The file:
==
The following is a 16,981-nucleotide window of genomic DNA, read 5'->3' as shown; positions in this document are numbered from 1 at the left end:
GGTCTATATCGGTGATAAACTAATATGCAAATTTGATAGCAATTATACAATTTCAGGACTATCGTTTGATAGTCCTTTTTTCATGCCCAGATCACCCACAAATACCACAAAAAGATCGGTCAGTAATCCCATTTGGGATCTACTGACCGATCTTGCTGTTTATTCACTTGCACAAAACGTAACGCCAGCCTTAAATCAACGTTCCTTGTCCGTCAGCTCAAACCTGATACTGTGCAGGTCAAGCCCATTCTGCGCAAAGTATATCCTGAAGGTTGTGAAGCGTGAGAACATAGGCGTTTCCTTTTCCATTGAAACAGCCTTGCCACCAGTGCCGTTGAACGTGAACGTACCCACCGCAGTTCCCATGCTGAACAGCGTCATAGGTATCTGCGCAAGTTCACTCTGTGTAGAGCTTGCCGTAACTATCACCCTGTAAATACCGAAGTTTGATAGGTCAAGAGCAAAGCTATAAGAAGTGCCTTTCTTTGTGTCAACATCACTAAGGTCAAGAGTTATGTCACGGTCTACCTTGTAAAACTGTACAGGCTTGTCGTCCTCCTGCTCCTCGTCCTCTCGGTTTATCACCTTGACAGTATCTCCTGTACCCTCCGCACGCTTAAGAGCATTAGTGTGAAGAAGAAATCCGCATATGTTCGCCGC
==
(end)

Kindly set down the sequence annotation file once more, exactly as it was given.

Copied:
The following is a 16,981-nucleotide window of genomic DNA, read 5'->3' as shown; positions in this document are numbered from 1 at the left end:
GGTCTATATCGGTGATAAACTAATATGCAAATTTGATAGCAATTATACAATTTCAGGACTATCGTTTGATAGTCCTTTTTTCATGCCCAGATCACCCACAAATACCACAAAAAGATCGGTCAGTAATCCCATTTGGGATCTACTGACCGATCTTGCTGTTTATTCACTTGCACAAAACGTAACGCCAGCCTTAAATCAACGTTCCTTGTCCGTCAGCTCAAACCTGATACTGTGCAGGTCAAGCCCATTCTGCGCAAAGTATATCCTGAAGGTTGTGAAGCGTGAGAACATAGGCGTTTCCTTTTCCATTGAAACAGCCTTGCCACCAGTGCCGTTGAACGTGAACGTACCCACCGCAGTTCCCATGCTGAACAGCGTCATAGGTATCTGCGCAAGTTCACTCTGTGTAGAGCTTGCCGTAACTATCACCCTGTAAATACCGAAGTTTGATAGGTCAAGAGCAAAGCTATAAGAAGTGCCTTTCTTTGTGTCAACATCACTAAGGTCAAGAGTTATGTCACGGTCTACCTTGTAAAACTGTACAGGCTTGTCGTCCTCCTGCTCCTCGTCCTCTCGGTTTATCACCTTGACAGTATCTCCTGTACCCTCCGCACGCTTAAGAGCATTAGTGTGAAGAAGAAATCCGCATATGTTCGCCGC